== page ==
Bassist Jared Michael Nickerson launches two nights of sizzling guitarists and their bands from the 1980s rock club scene on Aug. 18 and 25 in shows titled “Turn It Up!!” at the David Rubenstein Atrium at Lincoln Center in New York.
The longtime Hoboken resident, who will serve as both the curator of and a performer at the shows, co-leads and plays bass for the eclectic, improvisational collective Burnt Sugar: The Arkestra Chamber; and has performed with Bernie Worrell, Melvin Van Peebles, Vernon Reid, Tammy Faye Starlite, Freedy Johnston, Charlie Musselwhite and many others.
“Turn it Up!,” he said, “is a celebration of my too-lit-to-mention ’80s New York City club scene memories.” He added that the shows are also “an acknowledgment that in 2022 there are rockers from that scene, some 40, 45 years later, still kicking out the jams and turning it up.”
Aug. 18 at 7:30 p.m., Nickerson will present three outstanding bands.
Guitarist and producer Ivan Julian (co-founder of the seminal punk group Richard Hell & the Voidoids and a member of many notable New York and New Jersey bands) fronts his band The Magnificent Six that features James Mastro of The Bongos and Ian Hunter’s Rant Band on guitar and vocals, Al Maddy on guitar, Stephen Goulding of Graham Parker & the Rumour on drums, Nickerson on bass, and Debby Schwartz and Judy Ann Nock on background vocals.
Julian has been touring in support of his inventive and evocative album Swing Your Lanterns, previously written about by NJArts.net.
“If you believe in power, don’t miss it,” said Julian about the Lincoln Center show. “I’ve been pondering what name to give the band. I am surrounded by such incredible talent that the name has to be worthy of their forte. So, ladies and gentlemen … we are Ivan Julian & the Magnificent Six. You could say this is our debut.”
Joining Julian on the bill is the psychedelic rock group Gods & Monsters, led by guitarist and songwriter Gary Lucas (Captain Beefheart, Jeff Buckley) with Ernie Brooks (Modern Lovers) on bass and Richard Dworkin on drums. Guests Richard Barone (The Bongos) and Alison Clancy will add vocals.
Hailing from Raleigh, N.C., The Veldt, led by twins Daniel and Danny Chavis, will also take the stage.
Aug. 25 at 7:30 p.m., two bands that influenced the power-pop and alt rock sound of the 1980s — and a relatively new one featuring musicians from that era — will perform.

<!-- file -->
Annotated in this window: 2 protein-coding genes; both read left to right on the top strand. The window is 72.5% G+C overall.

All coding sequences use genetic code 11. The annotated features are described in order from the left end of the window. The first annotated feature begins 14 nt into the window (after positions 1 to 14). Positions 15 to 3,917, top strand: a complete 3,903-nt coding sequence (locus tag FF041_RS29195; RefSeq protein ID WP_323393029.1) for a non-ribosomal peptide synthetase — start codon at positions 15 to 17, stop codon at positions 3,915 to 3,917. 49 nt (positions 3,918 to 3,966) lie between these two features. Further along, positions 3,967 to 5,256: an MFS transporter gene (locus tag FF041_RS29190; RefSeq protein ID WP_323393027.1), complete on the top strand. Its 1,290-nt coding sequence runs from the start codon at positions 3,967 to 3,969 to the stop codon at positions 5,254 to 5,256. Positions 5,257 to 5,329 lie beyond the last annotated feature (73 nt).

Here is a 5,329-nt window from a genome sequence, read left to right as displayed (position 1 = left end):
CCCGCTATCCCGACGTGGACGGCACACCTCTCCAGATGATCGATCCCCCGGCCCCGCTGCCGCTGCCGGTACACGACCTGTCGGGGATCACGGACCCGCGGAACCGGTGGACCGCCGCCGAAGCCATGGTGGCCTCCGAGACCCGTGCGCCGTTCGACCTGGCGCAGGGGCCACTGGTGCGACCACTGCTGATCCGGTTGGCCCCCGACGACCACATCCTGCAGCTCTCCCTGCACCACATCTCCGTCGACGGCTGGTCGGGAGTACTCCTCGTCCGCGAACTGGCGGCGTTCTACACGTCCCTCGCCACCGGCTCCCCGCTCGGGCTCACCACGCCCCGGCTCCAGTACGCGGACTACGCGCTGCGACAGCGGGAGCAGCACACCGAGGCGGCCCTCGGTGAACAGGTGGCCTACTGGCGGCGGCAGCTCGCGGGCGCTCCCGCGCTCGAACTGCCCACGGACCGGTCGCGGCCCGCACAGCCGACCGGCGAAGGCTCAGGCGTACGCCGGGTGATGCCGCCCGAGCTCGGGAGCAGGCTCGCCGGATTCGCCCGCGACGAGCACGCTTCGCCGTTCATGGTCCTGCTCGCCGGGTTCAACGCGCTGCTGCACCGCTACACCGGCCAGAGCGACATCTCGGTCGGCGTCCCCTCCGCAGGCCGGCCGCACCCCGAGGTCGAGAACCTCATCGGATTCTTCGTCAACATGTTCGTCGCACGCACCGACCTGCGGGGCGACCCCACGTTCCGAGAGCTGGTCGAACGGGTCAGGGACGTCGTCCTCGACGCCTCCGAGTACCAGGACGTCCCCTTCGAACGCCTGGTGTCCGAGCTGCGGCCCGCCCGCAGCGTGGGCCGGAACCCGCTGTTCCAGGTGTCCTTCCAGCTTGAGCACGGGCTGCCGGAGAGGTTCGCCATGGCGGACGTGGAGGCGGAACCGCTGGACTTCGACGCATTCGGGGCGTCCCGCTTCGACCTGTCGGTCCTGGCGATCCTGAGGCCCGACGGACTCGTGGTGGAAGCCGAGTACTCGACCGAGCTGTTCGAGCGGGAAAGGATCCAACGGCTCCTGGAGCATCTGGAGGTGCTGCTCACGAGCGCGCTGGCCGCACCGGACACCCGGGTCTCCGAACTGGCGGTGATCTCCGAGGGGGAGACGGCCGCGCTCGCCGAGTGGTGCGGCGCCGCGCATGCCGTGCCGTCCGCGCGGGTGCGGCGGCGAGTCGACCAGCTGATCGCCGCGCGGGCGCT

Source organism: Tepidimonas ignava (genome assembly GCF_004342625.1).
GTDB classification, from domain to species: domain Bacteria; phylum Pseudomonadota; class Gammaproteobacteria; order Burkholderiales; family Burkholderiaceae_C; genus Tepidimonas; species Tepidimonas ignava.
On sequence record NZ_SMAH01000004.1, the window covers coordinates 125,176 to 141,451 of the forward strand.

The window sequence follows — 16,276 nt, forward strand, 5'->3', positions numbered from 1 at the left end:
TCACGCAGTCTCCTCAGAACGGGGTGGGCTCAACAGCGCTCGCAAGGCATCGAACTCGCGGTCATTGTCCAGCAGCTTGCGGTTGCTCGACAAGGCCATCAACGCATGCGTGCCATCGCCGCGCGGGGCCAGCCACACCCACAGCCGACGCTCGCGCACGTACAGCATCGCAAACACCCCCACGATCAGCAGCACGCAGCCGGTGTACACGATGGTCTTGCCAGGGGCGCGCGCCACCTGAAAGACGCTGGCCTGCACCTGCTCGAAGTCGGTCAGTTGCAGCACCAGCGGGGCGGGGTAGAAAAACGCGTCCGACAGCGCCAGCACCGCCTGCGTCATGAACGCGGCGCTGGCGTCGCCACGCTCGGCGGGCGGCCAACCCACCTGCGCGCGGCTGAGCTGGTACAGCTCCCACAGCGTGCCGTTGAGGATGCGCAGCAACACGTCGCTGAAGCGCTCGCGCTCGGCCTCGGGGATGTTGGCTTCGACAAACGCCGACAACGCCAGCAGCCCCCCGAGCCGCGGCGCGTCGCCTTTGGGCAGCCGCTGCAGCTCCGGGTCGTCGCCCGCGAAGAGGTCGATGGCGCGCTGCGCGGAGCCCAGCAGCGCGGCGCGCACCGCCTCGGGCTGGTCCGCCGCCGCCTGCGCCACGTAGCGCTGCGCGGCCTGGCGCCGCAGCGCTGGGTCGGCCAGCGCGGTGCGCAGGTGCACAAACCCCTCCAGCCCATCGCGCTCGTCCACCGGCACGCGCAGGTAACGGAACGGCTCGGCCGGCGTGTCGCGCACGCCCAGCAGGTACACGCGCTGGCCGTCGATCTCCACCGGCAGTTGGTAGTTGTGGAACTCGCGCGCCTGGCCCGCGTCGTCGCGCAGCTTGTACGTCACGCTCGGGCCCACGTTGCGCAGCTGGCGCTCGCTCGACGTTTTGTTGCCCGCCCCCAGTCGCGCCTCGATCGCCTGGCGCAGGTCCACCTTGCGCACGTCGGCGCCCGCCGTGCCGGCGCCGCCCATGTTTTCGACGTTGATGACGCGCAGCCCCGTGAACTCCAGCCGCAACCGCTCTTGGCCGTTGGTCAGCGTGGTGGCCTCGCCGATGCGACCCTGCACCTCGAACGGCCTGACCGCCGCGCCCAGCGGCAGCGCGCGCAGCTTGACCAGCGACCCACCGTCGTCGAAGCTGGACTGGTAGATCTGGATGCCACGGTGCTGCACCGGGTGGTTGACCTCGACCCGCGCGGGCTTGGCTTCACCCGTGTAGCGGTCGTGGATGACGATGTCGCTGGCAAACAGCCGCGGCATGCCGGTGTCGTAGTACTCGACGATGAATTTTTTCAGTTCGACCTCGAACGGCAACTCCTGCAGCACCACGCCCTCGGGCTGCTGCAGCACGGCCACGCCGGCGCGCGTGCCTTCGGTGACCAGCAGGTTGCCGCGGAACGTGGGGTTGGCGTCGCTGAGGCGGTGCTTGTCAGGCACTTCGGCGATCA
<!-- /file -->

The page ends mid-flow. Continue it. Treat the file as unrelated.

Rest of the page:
Cynthia Sley (vocals) and Pat Place (guitar and vocals) — founding members of the band Bush Tetras, who were part of the New York no wave/post-punk era — will be joined by Steve Shelley (Sonic Youth) and R.B. Korbet.
The Bongos — the Hoboken pop-rock band that energized the New Jersey rock scene of the 1980s with its elusive lyrics, propulsive guitar grooves and edgy sound — features Barone and Mastro on guitar and vocals, Frank Giannini on drums, and Rob Norris on bass.
Tape Hiss — featuring Ernie Brooks on bass and vocals, Steve Shelley on drums, Peter Galub on guitar, David Nagler on keyboards and Peter Zummo on trombone — will round off the evening with music by the late avant-garde composer Arthur Russell as well as songs originally recorded by the musicians’ respective bands, including The Modern Lovers (Brooks) and Sonic Youth (Shelley).
Born in Cleveland and raised in Dayton, Nickerson graduated from Notre Dame University in 1974. He left for Boston to attend the New England Conservatory of Music and returned to Dayton in 1980, where he worked as a studio musician and met members of the post punk band Human Switchboard when they were recording there. After filling in for Human Switchboard’s bassist, he officially joined the band in 1981 and frequently performed in New York with them. “CBGBs, Danceteria, Peppermint Lounge, Irving Plaza, and of course Maxwell’s, became my new playground,” Nickerson said. “We played it hard, played it fast and we turned it up.
“I missed all the moving-on-up activity every band has to experience. By the time I joined Human Switchboard in the fifth year of their existence, they were headliners throughout the Midwest and all along the East Coast, while also being courted by major labels and major artist management.
“This enabled me to develop personal relationships with club owners such as Steve Fallon (of Maxwell’s), Hilly (Kristal) and Louise (Staley) of CBGB, and Jim Fouratt of Peppermint Lounge, which became extremely useful when I started booking bands for the Black Rock Coalition.”
He says there is a synergy between his touring connections and his work with the BRC (where he currently serves as an advisor). On its website, the BRC states that it serves to form a “united front of musically and politically progressive Black artists and supporters” with a mission of “creating an atmosphere conducive to the maximum development, exposure and acceptance of Black alternative music.”
We talked about the trajectory of Nickerson’s varied and lengthy career.
“I would say my ability to play ensemble bass at a high level … holding the bottom for all different kinds of musical ensembles — while also developing fruitful friendships with other players and movers and shakers throughout the 50-plus years of my musical career is the thread that allows me to do what I’m doing at Lincoln Center on Aug. 18 and 25,” he said. “And of course, my time in BRC is a significant part of that thread.”
The Aug. 18 and 25 concerts are free, and seating is on a first-come, first-served basis. For information, visit LincolnCenter.org.
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